Re: Re: ‘Dutch Billys’
This is a, two bay, twin-Billy is it not?
The two first floor windows appear to be original, but above that, the single window on the second floor is pretty clearly not original. Above this wider, more modern, second floor window, we can see crearly a central rain water outlet, draining to a meandering down-pipe, and corresponding to the location of a central valley gutter. The tiny twin roofs that are just about visable in the photograph would have been almost identical in scale to the surviving roof structures at 25 James’s Street.
Whereas the high parapet on the James’s Street house could be argued (spuriously in my opinion) to have been (with the roof structure itself) some kind of unusual ‘Georgian’ emsemble, the parapet on this Newmarket house has pretty clearly been modified and, in this case, there really isn’t any scope for speculating on ‘Georgian’ involvement.
There’s not much attention to fashion here, the roof ridges have been slightly truncated and the tiny areas of hipped roof are apparently merged with a slate capping on top of the brick parapet. This can neither be original, nor logical, except in the context where crumbling pediments have been lopped off and the roof made weather tight with the absolute minimum of investment.
This is a rough sketch overlay of the top photograph (extended slightly at either end).
I’ve changed the second floor window arrangement on house A (removing the more modern window) to match the two bay arrangement on the first floor, and given it the twin gables that I believe it would have had. We can argue about the actual detail, but whether we regard it as an impressive form of ‘Billy’ or not, there’s little scope (IMO) for envisaging an alternative elevation on this house.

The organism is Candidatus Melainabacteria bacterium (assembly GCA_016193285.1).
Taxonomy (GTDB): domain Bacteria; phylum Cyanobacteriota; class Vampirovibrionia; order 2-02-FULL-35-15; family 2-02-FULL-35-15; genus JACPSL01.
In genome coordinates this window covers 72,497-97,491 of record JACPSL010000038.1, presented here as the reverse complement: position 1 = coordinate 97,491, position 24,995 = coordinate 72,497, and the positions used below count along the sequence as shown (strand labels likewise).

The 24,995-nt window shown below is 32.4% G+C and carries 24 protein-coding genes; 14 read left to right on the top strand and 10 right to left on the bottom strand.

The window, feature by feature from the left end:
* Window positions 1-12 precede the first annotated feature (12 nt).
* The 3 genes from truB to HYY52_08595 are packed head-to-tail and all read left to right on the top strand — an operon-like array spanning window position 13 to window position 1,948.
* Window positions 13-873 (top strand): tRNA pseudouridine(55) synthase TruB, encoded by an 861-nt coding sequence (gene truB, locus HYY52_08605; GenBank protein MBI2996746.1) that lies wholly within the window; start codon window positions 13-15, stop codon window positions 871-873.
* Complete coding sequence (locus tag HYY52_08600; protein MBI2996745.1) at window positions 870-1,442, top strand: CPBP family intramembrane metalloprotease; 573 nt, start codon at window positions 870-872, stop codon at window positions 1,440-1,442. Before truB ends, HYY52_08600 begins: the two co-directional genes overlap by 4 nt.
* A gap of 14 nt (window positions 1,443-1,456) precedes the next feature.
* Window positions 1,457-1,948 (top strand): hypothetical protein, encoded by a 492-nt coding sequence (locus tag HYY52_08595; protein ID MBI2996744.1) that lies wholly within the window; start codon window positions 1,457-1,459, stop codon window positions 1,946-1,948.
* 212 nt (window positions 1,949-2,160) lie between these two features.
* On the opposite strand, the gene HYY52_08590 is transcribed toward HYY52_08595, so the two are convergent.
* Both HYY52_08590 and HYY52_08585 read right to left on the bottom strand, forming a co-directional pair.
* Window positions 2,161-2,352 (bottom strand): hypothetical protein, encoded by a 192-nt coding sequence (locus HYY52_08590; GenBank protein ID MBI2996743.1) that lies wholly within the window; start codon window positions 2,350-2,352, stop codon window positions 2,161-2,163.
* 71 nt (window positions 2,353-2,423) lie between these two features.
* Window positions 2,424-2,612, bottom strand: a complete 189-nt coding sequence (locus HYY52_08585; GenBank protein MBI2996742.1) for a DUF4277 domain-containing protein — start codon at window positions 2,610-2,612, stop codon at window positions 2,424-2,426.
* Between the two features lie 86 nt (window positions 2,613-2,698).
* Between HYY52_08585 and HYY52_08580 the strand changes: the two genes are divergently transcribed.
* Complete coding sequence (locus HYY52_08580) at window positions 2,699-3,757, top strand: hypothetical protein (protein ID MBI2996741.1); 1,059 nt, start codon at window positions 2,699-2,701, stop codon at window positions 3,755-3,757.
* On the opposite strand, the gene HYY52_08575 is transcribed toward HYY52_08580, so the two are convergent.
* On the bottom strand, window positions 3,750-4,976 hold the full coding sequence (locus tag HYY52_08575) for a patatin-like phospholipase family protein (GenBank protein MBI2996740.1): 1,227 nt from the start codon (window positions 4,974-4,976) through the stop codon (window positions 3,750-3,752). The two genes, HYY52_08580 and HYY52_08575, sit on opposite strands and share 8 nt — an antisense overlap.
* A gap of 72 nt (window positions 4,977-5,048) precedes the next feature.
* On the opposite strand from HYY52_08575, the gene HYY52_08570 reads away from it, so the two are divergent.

Sorry I didn’t get back to you before on this; I’m replying now following the prompt in the Thomas Street thread 🙂
I’ve studied that photo under the magnifier myself in the publication where it appears, and there may be two parallel roof spans there, which added to the central water outlet might make it a former twin gabled house. But come on, it’s not exactly an open and shut case, is it?
A facade which goes from two windows on one floor to one window on the next floor as this one does generally points to a gable apex above the single window. Is there any reason in this case to believe the “modern” second floor window ope is not just an earlier ope enlarged? If you look at the photo a different way, the ‘right hand’ span may be central over the house, and the bit of dark matter of the ‘left hand’ span might be something next door. Granted the central water outlet does throw a spanner in the works. Then again that could be just a quirk; note the funny vertical shape of it, apparently running all the way through the parapet. Also the rear portion of visible roof appears distorted and a bit smaller; it might belong to something else – a return or another building. All things considered, more info on the building would IMO be needed before considering it strong evidence of a former twin gable house.
What might be interesting is is to see the original copy of that photo, assuming it has been cropped slightly in publishing. An extra couple of millimetres of information on the left might make a difference.